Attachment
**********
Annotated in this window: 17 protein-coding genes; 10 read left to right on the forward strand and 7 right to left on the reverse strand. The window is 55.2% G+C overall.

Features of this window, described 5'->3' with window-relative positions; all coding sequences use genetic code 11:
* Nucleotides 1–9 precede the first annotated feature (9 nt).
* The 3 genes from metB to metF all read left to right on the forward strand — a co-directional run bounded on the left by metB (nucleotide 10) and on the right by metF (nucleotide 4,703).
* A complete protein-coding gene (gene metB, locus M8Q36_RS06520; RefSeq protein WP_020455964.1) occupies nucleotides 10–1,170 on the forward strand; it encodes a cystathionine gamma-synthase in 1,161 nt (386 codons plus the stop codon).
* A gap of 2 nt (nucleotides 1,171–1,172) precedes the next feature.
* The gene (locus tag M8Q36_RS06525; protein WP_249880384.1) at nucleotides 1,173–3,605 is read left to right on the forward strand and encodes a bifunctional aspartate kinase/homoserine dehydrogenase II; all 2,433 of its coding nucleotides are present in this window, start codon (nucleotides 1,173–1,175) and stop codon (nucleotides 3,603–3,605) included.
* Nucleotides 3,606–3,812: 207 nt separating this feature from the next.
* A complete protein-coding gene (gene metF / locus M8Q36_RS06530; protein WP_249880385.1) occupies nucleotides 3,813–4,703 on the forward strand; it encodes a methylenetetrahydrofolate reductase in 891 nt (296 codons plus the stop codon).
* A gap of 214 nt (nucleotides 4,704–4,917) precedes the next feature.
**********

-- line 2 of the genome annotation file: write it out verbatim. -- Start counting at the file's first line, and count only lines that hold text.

Features of this window, described 5'->3' with window-relative positions; all coding sequences use genetic code 11: